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LC - my apologies for helping drag it off topic. Am happy to continue the discussion elsewhere.

 

Back to the original topic (ish) a good book can really help inspire kids to get outside. As a kid I simply loved Swallows and Amazons. I don't know if it ever made it across the pond but its a story of a group of kids left mostly to their own devices on a sailing holiday in the English Lake District. It's a work of absolute genius and well worth reading.

 

 

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My 7th grade English teacher turned me on to the Foxfire books. They are a compilation of articles written by a high school journalism class documenting mountain living, skills, traditions and folkways. Volumes 1-9 are on the shelf behind me now. As a result, in high school I started building a cabin. It took over 10 years to build (college, jobs and a new wife slowed progress), but now my sons and I all enjoy going there, walking in the woods, following the creek, sitting by the fire.

 

I still want to try building a still, though.

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Along with the Foxfire books, the Mother Earth News (now on the internet) is a fantastic resource. Off the Grid works too but tends to be more sophisticated with it's suggestions.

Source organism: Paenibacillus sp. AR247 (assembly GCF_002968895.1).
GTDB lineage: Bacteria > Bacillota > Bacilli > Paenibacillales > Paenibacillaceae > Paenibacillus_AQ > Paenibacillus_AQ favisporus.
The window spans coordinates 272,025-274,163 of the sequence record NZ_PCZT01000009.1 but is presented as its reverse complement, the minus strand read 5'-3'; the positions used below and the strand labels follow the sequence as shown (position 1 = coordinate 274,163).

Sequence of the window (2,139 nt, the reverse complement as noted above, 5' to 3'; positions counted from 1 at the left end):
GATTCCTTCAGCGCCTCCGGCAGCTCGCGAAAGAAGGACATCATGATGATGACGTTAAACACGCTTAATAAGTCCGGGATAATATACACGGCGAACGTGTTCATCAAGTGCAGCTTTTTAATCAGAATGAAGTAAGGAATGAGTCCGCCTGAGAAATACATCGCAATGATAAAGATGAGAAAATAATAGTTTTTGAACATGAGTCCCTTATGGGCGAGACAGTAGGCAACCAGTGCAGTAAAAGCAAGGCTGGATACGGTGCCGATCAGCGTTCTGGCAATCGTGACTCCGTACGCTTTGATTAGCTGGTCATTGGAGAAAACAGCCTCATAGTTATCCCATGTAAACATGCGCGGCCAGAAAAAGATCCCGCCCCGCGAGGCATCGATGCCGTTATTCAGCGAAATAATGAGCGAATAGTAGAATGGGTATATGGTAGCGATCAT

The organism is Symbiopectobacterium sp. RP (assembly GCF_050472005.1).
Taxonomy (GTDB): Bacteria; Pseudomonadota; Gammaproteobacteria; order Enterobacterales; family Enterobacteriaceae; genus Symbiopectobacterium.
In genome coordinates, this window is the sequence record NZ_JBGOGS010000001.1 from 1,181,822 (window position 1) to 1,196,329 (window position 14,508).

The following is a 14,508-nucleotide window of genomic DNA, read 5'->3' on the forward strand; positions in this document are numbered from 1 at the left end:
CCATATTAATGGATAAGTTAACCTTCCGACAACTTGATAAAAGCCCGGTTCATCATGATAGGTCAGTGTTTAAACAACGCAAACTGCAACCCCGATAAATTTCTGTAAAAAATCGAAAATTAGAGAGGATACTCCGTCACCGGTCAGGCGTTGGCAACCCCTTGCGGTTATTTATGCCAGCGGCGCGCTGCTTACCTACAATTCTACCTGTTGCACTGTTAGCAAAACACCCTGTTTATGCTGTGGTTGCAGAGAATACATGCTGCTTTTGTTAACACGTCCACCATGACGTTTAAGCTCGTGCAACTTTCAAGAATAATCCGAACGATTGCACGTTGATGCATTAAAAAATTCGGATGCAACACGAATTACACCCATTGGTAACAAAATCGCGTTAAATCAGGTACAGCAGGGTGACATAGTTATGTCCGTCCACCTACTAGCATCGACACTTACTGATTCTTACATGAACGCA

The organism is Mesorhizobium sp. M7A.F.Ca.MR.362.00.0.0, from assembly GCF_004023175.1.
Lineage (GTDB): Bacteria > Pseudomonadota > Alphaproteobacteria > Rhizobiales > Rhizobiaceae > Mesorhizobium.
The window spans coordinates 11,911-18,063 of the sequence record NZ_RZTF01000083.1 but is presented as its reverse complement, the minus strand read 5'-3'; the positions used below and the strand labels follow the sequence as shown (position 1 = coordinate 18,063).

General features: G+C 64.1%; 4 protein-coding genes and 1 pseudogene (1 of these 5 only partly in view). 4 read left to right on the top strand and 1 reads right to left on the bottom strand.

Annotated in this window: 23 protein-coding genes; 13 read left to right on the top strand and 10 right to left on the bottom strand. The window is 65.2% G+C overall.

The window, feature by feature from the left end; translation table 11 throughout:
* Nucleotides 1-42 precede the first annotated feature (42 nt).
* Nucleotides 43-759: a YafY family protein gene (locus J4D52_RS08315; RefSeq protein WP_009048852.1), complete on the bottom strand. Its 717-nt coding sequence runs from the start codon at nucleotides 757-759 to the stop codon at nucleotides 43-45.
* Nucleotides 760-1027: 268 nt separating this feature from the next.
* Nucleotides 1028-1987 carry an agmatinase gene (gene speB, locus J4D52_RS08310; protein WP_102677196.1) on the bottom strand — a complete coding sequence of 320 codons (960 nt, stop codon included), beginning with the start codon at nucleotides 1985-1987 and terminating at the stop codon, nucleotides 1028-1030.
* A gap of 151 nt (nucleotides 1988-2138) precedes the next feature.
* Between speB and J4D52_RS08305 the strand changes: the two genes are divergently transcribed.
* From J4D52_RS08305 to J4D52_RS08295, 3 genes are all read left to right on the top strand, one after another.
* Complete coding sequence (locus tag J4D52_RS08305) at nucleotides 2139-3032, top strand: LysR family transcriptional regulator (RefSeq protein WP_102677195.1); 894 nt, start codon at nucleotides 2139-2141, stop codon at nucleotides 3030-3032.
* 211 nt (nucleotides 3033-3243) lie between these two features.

Stosh

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On Monday during my SM minute, I told the two Patrols that I'd be at the trailhead of a local county park this Saturday at 10:00am with doughnuts if anybody wanted to join me. Several said they had prior engagements but one Scout has said he and his dad will be there! We're talking February in WI here and it's pretty cold right now. But this guy's coming out! We're going to look for tracks in the snow and listen to the sounds of winter. It's going to be great!

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LC found a full length version of the film of Swallows and Amazons on youtube here

 

https://www.youtube.com/watch?v=VE13WUjSkFM

 

They've put in adverts so I'm assuming it's legal!

 

Anyway, it's so middle class and English it almost hurts. I would add that the film version is far more "twee" than the original book was.

 

Final point of note..... our troop went sailing last summer at a sailing club on a boat that was owned by Arthur Ransome who wrote the original book. Photos here